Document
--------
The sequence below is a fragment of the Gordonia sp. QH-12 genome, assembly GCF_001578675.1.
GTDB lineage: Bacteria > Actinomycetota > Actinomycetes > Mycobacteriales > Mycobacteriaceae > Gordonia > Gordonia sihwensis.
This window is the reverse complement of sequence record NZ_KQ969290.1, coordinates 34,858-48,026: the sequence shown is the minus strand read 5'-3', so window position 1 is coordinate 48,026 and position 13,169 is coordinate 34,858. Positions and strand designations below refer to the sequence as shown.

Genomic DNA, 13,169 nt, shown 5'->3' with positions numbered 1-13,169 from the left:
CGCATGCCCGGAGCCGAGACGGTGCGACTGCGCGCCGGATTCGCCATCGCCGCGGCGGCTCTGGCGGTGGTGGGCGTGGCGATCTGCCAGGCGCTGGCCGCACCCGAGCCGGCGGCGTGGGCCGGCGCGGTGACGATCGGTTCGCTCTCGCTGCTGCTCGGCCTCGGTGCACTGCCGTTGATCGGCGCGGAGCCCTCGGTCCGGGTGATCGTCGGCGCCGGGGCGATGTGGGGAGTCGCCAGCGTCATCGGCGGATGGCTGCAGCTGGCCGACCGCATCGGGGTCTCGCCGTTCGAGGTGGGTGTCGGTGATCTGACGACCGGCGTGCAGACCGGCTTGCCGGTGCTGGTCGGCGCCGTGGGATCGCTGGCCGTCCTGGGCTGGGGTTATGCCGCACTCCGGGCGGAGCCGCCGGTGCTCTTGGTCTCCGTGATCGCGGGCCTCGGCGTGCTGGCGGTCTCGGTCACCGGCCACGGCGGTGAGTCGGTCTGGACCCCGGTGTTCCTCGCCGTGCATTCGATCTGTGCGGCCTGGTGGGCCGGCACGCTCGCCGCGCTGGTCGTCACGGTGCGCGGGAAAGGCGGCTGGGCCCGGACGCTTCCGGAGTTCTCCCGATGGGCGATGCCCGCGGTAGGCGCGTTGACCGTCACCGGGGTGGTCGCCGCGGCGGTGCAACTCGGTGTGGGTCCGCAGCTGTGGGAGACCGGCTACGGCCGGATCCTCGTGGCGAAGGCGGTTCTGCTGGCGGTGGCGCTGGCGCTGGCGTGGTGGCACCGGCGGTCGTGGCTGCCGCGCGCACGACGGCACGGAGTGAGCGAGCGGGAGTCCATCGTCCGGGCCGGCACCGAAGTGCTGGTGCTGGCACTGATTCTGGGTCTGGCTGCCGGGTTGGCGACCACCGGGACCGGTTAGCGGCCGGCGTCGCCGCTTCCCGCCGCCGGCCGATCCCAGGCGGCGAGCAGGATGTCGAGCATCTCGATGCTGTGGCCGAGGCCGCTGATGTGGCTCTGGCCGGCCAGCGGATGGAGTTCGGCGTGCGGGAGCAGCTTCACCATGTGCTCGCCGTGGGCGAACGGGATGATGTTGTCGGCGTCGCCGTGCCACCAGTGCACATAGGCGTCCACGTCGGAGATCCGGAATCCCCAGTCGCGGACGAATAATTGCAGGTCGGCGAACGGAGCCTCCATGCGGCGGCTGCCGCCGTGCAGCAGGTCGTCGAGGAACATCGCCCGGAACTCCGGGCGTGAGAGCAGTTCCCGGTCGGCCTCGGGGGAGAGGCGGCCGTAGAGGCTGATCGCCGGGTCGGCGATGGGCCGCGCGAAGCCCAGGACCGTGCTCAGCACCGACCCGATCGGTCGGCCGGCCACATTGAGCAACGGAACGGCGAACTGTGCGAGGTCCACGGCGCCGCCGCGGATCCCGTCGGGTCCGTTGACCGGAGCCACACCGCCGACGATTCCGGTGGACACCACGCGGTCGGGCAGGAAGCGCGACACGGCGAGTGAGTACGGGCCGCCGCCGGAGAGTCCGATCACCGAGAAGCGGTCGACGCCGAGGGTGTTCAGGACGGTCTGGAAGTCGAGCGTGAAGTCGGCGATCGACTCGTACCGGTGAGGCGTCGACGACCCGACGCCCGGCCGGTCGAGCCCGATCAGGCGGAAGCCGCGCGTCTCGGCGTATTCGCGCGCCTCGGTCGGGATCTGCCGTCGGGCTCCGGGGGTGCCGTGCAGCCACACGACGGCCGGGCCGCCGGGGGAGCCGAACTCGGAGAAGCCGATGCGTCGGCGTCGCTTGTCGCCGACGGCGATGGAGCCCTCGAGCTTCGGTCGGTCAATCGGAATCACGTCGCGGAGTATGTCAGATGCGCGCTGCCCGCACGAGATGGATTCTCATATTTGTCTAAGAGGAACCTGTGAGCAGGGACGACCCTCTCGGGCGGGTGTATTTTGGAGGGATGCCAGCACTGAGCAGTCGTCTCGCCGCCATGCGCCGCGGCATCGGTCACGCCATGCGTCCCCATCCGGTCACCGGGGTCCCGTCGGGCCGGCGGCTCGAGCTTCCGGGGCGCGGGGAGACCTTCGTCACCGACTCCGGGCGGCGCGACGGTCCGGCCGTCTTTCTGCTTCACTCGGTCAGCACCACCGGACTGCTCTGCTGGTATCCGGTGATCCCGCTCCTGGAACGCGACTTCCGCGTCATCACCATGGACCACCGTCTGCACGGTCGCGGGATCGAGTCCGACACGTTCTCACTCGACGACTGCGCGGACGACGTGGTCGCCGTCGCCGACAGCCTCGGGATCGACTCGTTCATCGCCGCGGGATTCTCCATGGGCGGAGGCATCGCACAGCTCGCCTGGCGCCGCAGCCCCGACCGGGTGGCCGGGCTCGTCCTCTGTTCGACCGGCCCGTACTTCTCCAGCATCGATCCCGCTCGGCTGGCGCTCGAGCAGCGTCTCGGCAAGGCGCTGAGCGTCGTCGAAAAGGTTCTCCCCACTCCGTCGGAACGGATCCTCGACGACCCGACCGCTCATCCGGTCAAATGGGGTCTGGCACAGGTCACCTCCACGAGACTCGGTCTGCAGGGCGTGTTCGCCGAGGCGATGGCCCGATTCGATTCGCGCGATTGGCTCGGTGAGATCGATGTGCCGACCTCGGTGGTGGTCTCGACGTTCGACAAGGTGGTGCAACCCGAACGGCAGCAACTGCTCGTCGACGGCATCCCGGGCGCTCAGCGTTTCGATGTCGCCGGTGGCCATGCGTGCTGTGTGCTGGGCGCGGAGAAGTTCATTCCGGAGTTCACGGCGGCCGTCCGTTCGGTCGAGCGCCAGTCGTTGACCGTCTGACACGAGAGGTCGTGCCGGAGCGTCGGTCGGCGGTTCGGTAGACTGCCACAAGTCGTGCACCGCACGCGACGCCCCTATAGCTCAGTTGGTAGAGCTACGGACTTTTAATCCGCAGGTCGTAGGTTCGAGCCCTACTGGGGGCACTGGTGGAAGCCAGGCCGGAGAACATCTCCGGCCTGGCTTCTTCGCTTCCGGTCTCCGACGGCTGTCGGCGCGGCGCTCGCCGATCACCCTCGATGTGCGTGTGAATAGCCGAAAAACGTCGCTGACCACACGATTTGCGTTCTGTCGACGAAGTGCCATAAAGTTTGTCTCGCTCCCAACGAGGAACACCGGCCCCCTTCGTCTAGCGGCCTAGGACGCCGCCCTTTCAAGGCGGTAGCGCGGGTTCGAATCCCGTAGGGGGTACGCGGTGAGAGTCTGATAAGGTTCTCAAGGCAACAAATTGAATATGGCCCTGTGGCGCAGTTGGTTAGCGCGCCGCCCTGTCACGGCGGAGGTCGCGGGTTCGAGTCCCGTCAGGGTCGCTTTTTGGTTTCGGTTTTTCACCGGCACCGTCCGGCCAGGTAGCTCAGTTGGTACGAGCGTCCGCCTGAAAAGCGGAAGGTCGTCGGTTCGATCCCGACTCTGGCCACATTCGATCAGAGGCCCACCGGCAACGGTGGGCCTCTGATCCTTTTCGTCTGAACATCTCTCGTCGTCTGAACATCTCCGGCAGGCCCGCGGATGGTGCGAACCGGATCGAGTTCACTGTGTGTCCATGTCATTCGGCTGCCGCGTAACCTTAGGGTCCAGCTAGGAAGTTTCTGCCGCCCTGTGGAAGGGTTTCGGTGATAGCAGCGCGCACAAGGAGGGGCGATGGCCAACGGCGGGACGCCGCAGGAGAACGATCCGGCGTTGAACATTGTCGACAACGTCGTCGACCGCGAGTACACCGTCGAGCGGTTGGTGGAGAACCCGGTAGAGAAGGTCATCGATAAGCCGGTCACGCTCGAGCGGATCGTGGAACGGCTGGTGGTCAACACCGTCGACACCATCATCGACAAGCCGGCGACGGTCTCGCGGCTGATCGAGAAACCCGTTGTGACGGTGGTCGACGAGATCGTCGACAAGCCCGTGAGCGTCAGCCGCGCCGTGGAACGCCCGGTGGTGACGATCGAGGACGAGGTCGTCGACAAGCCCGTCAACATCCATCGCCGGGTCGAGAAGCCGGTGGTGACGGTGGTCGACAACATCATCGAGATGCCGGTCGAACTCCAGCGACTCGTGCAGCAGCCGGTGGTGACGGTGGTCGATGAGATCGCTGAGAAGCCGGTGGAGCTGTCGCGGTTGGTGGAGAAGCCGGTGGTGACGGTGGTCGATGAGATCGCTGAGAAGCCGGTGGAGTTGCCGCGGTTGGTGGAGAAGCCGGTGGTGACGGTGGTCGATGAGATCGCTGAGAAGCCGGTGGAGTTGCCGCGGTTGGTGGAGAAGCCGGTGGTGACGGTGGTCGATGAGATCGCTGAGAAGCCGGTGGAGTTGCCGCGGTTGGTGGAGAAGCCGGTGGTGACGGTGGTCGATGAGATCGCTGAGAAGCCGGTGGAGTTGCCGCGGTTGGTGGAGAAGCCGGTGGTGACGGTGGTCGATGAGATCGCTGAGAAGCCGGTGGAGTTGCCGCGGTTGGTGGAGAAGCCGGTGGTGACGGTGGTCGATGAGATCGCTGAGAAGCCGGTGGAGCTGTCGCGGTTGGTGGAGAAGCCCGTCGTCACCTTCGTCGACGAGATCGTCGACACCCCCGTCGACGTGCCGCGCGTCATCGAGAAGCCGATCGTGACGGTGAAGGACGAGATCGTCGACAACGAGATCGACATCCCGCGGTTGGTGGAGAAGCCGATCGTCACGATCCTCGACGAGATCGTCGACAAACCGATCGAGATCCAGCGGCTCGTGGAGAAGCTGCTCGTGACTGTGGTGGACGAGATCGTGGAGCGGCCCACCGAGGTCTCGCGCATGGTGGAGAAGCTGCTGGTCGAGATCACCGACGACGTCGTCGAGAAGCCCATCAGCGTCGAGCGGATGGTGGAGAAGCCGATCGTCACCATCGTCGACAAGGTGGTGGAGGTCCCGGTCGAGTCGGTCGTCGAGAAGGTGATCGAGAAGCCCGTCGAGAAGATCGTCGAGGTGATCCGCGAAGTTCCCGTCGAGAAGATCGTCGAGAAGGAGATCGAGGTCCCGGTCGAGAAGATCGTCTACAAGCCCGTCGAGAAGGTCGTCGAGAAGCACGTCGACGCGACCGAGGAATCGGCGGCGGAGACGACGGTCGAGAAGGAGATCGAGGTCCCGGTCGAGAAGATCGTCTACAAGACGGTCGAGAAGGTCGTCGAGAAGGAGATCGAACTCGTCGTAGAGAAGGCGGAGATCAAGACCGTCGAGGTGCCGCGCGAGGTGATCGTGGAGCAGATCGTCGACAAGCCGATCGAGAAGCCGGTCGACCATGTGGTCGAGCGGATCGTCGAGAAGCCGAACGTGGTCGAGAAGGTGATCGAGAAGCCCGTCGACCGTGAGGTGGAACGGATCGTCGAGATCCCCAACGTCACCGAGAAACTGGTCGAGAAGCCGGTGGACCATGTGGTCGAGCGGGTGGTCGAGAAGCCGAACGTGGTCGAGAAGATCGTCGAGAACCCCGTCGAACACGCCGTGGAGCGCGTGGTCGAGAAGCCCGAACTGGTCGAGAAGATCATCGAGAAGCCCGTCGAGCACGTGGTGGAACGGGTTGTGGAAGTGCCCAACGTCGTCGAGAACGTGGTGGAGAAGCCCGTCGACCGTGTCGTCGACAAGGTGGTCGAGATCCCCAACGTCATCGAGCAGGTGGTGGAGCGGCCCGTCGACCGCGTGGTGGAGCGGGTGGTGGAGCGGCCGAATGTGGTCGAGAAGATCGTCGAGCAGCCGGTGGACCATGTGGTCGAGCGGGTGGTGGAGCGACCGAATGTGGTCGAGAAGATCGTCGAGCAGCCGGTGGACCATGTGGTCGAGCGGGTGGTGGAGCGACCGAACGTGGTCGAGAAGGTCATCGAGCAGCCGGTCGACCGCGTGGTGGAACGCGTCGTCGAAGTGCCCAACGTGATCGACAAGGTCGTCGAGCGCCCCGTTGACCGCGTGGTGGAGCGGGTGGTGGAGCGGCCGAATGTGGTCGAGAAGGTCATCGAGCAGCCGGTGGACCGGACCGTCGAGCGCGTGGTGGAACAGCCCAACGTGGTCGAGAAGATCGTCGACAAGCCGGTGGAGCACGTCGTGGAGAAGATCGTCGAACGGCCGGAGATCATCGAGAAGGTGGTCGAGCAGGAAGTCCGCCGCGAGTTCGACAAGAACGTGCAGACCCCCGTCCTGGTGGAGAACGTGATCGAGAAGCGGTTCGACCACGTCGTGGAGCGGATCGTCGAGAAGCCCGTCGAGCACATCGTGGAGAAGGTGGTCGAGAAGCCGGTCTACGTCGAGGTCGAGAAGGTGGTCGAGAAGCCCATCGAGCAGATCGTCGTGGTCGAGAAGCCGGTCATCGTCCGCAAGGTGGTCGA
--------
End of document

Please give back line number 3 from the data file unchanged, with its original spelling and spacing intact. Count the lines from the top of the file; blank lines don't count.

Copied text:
This window is the reverse complement of sequence record NZ_KQ969290.1, coordinates 34,858-48,026: the sequence shown is the minus strand read 5'-3', so window position 1 is coordinate 48,026 and position 13,169 is coordinate 34,858. Positions and strand designations below refer to the sequence as shown.